Revenue Cycle

ED wait times drop slightly; patient satisfaction rises

Patient Access Weekly Advisor, June 24, 2009

Despite a recession and continued crowding, a new study shows that the average wait time in the nation's emergency departments fell by two minutes in 2008 to 4:03. Even with the long waits, Press Ganey's Emergency Department Pulse Report 2009 finds that patient satisfaction rose in 2008, continuing a five-year improvement trend.

Leigh Vinocur, MD, on the emergency physician faculty at the University of Maryland School of Medicine, says she's not surprised that patients leave the ED satisfied.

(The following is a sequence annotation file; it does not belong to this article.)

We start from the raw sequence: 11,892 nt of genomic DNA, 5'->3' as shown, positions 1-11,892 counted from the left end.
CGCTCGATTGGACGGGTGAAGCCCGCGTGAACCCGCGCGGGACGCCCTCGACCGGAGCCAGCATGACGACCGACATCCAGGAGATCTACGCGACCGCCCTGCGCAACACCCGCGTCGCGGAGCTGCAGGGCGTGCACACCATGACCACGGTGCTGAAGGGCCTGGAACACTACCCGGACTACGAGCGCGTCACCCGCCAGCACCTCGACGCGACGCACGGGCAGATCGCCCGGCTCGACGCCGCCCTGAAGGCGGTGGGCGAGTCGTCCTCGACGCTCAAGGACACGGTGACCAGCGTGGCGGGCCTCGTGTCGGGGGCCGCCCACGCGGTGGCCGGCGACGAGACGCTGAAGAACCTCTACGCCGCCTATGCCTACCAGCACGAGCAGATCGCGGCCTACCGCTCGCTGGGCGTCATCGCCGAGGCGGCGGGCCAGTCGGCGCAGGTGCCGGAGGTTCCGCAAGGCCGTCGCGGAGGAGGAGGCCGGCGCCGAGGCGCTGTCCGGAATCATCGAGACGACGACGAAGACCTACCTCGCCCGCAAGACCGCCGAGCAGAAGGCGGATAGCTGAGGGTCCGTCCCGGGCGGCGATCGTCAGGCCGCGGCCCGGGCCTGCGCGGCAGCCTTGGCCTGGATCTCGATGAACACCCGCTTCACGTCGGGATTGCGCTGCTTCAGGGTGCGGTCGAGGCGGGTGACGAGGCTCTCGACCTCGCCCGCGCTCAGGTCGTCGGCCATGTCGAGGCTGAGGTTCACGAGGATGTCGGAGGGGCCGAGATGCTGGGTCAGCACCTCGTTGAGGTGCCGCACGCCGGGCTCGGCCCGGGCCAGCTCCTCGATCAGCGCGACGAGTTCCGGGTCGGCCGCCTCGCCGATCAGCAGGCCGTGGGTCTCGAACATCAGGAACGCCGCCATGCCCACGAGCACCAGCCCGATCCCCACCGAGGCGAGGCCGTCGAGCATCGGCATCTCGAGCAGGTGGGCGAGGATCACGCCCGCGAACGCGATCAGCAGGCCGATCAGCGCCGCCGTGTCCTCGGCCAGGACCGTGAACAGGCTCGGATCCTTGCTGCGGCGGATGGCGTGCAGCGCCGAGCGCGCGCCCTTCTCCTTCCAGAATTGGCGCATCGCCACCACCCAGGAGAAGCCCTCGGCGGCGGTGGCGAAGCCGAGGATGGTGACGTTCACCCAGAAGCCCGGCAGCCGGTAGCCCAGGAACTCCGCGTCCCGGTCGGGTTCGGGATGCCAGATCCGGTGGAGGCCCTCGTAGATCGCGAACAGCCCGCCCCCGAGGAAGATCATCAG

"First of all, they probably can't get in to see a primary care doctor," says Vinocur, who is also a national spokesperson for the American College of Emergency Physicians. "And when you go to a doctor's office, he decides you could need a CT scan or a neurologist and you're waiting another few weeks for a referral.

"So, even though people are waiting four and five hours in the ER, they have an idea they are going to have a diagnosis when they leave. That doesn't always happen. But we can do a lot of procedures and things while you are there to get closer to the diagnosis," she says.

Read the full story by HealthLeaders Media’s John Commins.

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